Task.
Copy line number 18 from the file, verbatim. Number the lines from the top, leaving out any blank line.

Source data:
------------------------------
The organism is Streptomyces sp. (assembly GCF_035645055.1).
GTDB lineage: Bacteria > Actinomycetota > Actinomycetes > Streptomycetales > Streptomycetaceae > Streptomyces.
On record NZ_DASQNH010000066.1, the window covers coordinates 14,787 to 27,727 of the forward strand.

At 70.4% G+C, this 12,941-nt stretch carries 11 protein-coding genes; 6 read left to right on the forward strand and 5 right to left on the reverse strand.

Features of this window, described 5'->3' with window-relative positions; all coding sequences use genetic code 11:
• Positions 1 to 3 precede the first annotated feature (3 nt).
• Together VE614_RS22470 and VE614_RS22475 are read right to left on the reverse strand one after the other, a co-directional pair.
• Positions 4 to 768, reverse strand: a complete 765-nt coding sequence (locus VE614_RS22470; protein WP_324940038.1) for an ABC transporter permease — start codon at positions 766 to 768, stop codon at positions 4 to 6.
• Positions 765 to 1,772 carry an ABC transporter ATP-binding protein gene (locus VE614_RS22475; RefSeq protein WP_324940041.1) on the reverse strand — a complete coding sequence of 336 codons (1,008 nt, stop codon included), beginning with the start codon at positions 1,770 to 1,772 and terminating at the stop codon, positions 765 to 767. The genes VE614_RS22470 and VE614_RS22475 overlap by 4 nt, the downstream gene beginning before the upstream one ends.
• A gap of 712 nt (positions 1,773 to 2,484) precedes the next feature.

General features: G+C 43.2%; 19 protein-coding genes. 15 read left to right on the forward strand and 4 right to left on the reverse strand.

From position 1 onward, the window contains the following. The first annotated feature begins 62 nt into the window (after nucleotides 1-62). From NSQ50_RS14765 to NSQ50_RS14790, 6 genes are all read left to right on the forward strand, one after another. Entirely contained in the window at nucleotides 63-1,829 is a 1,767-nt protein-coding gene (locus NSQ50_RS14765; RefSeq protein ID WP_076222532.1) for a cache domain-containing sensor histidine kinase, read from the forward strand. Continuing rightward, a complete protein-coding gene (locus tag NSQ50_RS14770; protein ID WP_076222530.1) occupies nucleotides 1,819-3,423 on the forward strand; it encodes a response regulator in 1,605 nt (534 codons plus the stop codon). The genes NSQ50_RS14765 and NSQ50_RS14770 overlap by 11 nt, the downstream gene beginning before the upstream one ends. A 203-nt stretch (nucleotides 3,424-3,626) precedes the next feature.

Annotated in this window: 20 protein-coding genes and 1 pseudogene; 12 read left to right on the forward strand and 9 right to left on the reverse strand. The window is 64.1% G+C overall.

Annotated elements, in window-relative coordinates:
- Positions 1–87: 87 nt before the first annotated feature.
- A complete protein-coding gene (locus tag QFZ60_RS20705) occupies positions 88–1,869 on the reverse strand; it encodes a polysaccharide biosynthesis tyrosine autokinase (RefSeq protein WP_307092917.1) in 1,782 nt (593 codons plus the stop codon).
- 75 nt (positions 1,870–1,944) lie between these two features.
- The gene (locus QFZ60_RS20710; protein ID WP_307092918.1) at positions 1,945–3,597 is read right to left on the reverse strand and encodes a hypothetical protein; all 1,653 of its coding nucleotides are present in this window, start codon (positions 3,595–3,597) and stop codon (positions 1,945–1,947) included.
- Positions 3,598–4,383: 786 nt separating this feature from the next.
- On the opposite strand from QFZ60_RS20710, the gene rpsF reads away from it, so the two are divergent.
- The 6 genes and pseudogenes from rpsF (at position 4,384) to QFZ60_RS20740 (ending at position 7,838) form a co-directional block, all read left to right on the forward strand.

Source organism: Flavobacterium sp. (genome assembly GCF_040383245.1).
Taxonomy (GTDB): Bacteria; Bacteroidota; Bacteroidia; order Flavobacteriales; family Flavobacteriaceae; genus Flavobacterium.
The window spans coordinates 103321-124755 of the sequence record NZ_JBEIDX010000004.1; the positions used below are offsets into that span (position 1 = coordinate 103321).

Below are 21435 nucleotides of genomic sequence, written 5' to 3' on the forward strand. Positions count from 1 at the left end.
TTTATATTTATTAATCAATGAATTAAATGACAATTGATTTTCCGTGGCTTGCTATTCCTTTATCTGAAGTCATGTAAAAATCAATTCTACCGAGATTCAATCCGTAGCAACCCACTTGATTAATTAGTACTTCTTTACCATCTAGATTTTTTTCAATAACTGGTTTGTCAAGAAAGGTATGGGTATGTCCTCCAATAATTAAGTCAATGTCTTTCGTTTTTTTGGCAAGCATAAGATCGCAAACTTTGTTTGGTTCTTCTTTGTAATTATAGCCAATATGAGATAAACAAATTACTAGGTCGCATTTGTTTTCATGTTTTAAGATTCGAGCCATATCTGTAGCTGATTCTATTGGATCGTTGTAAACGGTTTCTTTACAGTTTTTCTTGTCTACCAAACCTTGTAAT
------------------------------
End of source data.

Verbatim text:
- The gene (locus QFZ60_RS20710; protein ID WP_307092918.1) at positions 1,945–3,597 is read right to left on the reverse strand and encodes a hypothetical protein; all 1,653 of its coding nucleotides are present in this window, start codon (positions 3,595–3,597) and stop codon (positions 1,945–1,947) included.